ASSOCIATES (2007, July, v. 14, no. 1) -

Bob McKee
Chief Executive of CILIP
(Chartered Institute of Library and Information Professionals)
United Kingdom

When I arrived at Ridgmount Street as Chief Executive I made two promises to CILIP’s Affiliate Members – to recognise their skills within our Framework of Qualifications and Accreditation, and to give them full voting rights within our professional Institute.

The first promise was kept with the introduction of ACLIP certification which gives front line staff the opportunity to benchmark their skills and – if they so wish – to progress to the Chartered MCLIP status of fully qualified professional practitioners. The second promise will be kept when CILIP’s new system of governance is introduced on 1 January 2008 – by which time (I hope!) the CILIP AGM and the Privy Council will have agreed with the recommendation, already endorsed by CILIP Council, to give full voting rights to Affiliate Members as well as Chartered Members of CILIP.

Keeping these promises is important because CILIP sees front line staff as an integral and vital part of the library and information community. Front line staff make a key contribution to service delivery and so it is appropriate that their skills should be recognised within our broad framework of accredited qualifications. Front line staff play a full and energetic part in the library and information community and so it is appropriate that they should have parity of esteem reflected in their right to vote and participate fully in the governance of our professional institute.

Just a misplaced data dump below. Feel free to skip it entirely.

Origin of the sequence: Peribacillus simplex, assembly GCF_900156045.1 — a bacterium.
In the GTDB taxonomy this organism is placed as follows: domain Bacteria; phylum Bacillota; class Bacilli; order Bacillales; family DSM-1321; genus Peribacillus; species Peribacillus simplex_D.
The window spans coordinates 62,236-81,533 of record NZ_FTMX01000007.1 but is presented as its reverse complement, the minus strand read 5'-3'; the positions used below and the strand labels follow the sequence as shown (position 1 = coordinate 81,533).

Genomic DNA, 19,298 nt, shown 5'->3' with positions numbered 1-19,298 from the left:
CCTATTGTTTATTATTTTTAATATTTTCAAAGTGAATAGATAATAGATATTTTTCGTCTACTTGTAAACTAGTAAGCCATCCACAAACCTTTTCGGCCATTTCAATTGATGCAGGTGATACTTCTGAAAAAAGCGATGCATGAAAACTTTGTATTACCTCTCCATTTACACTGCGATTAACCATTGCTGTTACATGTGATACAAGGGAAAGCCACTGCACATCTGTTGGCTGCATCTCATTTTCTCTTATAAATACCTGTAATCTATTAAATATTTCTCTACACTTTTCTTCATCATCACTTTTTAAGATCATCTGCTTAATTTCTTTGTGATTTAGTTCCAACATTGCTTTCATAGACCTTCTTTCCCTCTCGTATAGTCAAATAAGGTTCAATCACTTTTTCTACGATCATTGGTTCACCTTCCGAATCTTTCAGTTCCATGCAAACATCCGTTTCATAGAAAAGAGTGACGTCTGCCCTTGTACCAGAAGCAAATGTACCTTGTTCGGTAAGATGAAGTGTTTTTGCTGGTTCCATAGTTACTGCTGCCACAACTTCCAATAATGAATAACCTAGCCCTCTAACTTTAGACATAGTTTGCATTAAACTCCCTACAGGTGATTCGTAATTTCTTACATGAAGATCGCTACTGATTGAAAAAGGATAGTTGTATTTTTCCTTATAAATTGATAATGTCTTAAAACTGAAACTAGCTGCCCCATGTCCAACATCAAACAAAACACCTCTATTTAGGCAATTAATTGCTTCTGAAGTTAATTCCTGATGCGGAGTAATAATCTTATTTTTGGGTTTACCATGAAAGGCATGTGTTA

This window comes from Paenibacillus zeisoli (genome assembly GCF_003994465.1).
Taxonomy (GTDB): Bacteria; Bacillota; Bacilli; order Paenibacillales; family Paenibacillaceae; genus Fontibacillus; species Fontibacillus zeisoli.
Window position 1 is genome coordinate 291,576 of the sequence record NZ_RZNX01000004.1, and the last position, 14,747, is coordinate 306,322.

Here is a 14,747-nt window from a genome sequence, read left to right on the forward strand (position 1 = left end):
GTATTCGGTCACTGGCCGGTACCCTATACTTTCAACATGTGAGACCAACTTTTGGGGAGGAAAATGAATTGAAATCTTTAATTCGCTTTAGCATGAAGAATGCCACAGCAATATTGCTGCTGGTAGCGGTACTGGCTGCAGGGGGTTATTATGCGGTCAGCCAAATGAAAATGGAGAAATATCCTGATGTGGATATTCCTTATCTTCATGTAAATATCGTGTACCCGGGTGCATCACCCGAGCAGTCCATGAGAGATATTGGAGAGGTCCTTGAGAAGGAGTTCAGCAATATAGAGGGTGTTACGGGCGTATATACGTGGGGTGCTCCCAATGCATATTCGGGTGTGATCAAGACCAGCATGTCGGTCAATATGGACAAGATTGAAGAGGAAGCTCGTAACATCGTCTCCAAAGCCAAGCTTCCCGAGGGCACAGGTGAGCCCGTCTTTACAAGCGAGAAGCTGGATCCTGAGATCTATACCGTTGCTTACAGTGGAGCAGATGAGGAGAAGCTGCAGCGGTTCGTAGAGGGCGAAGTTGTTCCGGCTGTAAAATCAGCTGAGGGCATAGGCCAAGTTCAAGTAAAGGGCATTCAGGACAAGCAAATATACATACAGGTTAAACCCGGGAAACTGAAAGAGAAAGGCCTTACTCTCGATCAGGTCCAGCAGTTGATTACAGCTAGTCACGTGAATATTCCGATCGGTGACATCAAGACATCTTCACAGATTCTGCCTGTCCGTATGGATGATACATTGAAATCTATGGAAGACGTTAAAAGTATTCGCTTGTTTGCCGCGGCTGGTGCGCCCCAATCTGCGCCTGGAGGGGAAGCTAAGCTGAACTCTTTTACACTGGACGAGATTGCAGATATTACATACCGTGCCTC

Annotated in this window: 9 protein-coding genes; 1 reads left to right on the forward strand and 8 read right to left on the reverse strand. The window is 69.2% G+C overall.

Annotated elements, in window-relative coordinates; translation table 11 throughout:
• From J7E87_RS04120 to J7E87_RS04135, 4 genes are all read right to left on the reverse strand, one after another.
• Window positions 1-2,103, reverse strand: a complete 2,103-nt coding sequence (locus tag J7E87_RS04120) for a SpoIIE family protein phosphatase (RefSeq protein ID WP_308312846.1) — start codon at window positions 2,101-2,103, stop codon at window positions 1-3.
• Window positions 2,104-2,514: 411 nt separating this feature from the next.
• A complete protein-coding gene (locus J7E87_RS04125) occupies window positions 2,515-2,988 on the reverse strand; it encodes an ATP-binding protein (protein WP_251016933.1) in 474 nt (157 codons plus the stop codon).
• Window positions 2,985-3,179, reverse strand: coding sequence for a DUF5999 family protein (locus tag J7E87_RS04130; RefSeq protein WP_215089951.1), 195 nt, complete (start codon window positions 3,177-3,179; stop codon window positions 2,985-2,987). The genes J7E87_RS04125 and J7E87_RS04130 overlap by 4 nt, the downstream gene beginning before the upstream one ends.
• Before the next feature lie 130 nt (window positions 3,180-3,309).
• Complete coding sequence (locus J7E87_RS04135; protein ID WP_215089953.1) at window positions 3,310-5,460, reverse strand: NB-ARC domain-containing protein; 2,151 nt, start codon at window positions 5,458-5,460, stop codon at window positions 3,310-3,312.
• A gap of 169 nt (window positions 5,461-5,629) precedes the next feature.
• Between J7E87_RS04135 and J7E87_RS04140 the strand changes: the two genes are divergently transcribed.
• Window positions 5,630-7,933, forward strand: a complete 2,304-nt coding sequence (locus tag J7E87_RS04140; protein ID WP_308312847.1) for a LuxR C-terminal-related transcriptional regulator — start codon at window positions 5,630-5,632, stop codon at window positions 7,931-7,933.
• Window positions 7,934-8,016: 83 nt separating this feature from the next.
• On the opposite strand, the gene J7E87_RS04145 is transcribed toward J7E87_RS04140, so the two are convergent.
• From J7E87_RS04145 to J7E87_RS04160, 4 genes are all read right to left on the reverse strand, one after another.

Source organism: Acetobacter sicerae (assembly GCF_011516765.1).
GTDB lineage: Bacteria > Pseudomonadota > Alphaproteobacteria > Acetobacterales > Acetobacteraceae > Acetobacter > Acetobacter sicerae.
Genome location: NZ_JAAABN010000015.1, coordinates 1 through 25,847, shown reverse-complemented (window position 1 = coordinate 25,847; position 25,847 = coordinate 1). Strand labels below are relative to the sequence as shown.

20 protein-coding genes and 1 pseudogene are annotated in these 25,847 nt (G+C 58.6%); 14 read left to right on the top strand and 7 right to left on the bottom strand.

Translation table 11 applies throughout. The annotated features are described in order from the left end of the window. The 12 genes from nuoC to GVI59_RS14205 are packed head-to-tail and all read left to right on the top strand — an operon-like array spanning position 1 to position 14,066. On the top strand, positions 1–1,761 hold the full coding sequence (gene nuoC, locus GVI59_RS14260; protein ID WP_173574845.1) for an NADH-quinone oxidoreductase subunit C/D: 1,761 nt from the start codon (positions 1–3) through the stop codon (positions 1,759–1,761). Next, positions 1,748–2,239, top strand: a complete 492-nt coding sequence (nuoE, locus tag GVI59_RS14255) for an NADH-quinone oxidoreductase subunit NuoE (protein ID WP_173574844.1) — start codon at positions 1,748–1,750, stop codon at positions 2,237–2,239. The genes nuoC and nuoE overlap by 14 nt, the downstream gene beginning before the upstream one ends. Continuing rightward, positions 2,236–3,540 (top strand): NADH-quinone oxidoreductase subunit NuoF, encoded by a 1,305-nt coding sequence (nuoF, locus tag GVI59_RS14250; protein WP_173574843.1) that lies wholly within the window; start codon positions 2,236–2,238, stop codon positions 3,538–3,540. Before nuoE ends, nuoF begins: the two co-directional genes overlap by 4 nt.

The work of professional associations like CILIP can be categorised in three ways – supporting members, promoting the profession, and advocating the value of library and information services in society. Indeed, these are the “three pillars” (membership, the profession, society) on which the work of IFLA, the International Federation of Library Associations and Institutions, is built. Just as front line staff are integral to the first pillar – membership of the library and information community – so they are equally integral to the second and third pillars; promoting our profession and advocating our value in society.

From my time in local government as a Chief Officer with responsibility for public library service I know that front line staff are key to the impression of the library service gained by local people and – critically in the case of public libraries – by local politicians. Front line staff are the “public face” of their service and it is by engaging with front line staff that most people get their experience of the quality of customer care provided by that service. When, as a Chief Officer, I was sitting in a Committee Room arguing the case for libraries it was certainly helpful to hear politicians with positive stories to tell about their own experiences of library service – and it would have made my job much more difficult if those politicians had told negative stories about poor service on the library front line! This holds true – that views on library service are conditioned by personal experience of library service – whether I’m in a Committee Room in the Town Hall or appearing before a Select Committee in the Houses of Parliament.